Applying for discretionary relief
If a company is unable to comply with a requirement in securities legislation, it can apply for discretionary relief. The Ontario Securities Commission (OSC) reviews applications for relief on a case-by-case basis. Companies usually apply for relief from prospectus and registration requirements of Ontario’s Securities Act, or from preparing and filing continuous disclosure documents.
Most exemptive relief applications involve a company seeking identical relief in multiple jurisdictions, though there are instances where a company only applies for relief in Ontario through a local application.
How to file an application
Exemptive relief applications, including pre-filing applications for non-investment fund issuers and investment fund issuers must be filed online via SEDAR+. All other exemptive relief applications and pre-files (for example, applications by registrants or exchanges) must be filed online with the OSC via the OSC electronic portal.
Companies can also pre-file with the OSC before making a formal application for exemptive relief. This process allows companies to consult with OSC staff on a specific issue to understand how securities legislation will be interpreted by the OSC.
Types of exemptive relief
There are several types of relief applications that companies can file with the OSC. All Issuers should consult National Policy 11-203 Process for Exemptive Relief Applications in Multiple Jurisdictions (NP 11-203) and Appendix D of Multilateral Instrument 11-102 Passport System (MI 11-102) for considerations related to exemptive relief.
Companies can file a “passport” application when seeking relief from a securities law requirement listed in Appendix D of MI 11-102. This type of application is used when the relief is being sought either:
- in Ontario and at least one other jurisdiction, if the company’s principal regulator is Ontario
- in at least two jurisdictions other than Ontario, if the company’s principal regulator is a jurisdiction other than Ontario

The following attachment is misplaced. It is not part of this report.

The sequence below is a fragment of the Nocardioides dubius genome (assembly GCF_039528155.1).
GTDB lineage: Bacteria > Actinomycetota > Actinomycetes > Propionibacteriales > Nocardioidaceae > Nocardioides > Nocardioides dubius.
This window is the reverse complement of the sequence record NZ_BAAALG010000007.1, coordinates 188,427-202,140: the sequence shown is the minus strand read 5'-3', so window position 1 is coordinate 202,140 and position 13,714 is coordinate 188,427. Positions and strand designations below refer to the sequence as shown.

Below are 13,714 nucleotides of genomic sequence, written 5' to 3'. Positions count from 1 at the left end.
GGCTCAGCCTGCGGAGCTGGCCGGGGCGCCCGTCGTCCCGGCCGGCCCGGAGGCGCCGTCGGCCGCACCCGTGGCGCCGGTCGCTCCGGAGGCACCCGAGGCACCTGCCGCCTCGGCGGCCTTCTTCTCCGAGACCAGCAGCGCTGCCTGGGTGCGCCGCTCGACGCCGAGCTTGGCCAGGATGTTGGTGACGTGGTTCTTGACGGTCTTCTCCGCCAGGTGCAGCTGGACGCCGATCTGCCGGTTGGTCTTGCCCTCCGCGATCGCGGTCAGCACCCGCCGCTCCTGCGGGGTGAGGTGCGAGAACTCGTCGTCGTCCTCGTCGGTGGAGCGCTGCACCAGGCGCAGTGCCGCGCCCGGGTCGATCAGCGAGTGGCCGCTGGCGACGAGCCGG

The company only needs to file a passport application with, and pay fees to, the principal regulator.
For further guidance on filing passport applications, see sections 3.2 and 5.2(1) and Annex A of NP 11-203.
A dual application is one in which a company is seeking relief from a securities law requirement that is covered by Appendix D to MI 11-102 and both of the following apply:
- relief is required in Ontario and at least one other jurisdiction
- the principal regulator is a jurisdiction other than Ontario
For a dual application, a company must file the application with, and pay fees to its principal regulator and to the OSC.
For further information, see sections 3.3 and 5.2(2), and Annex B of NP 11-203.
Companies apply for a coordinated review application when seeking relief that falls outside of the scope of MI 11-102, and when relief is required in at least two jurisdictions.
For a coordinated review application, a company must file the application and pay fees to its principal regulator and to each regulator in any other jurisdiction where relief is required.
For further information, see sections 3.4 and 5.2(3), and Annex C of NP 11-203.
A hybrid application is used when a company is seeking relief in at least two jurisdictions from a requirement that is listed in Appendix D of MI 11-102 and a requirement that is outside of the scope of Appendix D.
Companies must follow the process for both a coordinated review application and one of either a passport application or dual application. Section 3.5 and Annex D of NP 11-203 outlines all of the requirements.
A company that requires relief only in Ontario should file a local application. OSC Policy 2.1 Applications to the Ontario Securities Commission provides guidance on how to file a local application.
The OSC receives applications from companies wishing to change their reporting issuer status in Ontario.
OSC Policy 12-602 Designating an Issuer in Certain Other Canadian Jurisdictions as a Reporting Issuer in Ontario explains how to become a recognized reporting issuer in Ontario.
To apply for a decision that a company is not a reporting issuer, refer to:
- For multiple jurisdictions: National Policy 11-206 Process for Cease to be a Reporting Issuer Applications
- For applications only in Ontario: OSC Staff Notice 12-703 Applications for a Decision that an Issuer is not a Reporting Issuer under Clause 1(10)(b) of Ontario’s Securities Act
Fees related to applications for relief, approval, or recognition are set out in Appendix C of OSC Rule 13-502.
Fees are due at the time of filing the application for exemptive relief.
Related legislation and notices
For further information related to exemptive relief, refer to:
- National Policy 11-203 Process for Exemptive Relief Applications in Multiple Jurisdictions
- Multilateral Instrument 11-102 Passport System
- OSC Policy 2.1 Applications to the Ontario Securities Commission
- National Policy 11-206 Process for Cease to be a Reporting Issuer Applications
- OSC Staff Notice 12-703 Applications for a Decision that an Issuer is not a Reporting Issuer
- OSC Policy 12-602 Designating an Issuer in Certain Other Canadian Jurisdictions as a Reporting Issuer
- OSC Rule 11-501 Electronic Delivery of Documents to the Ontario Securities Commission
- OSC Rule 13-502 Fees
- Companion Policy 13-502CP Fees
- Appendix C to OSC Rule 13-502 Fees - Activity Fees
For more information on the OSC’s service standard timing to review exemptive relief applications, see the OSC Service Commitment.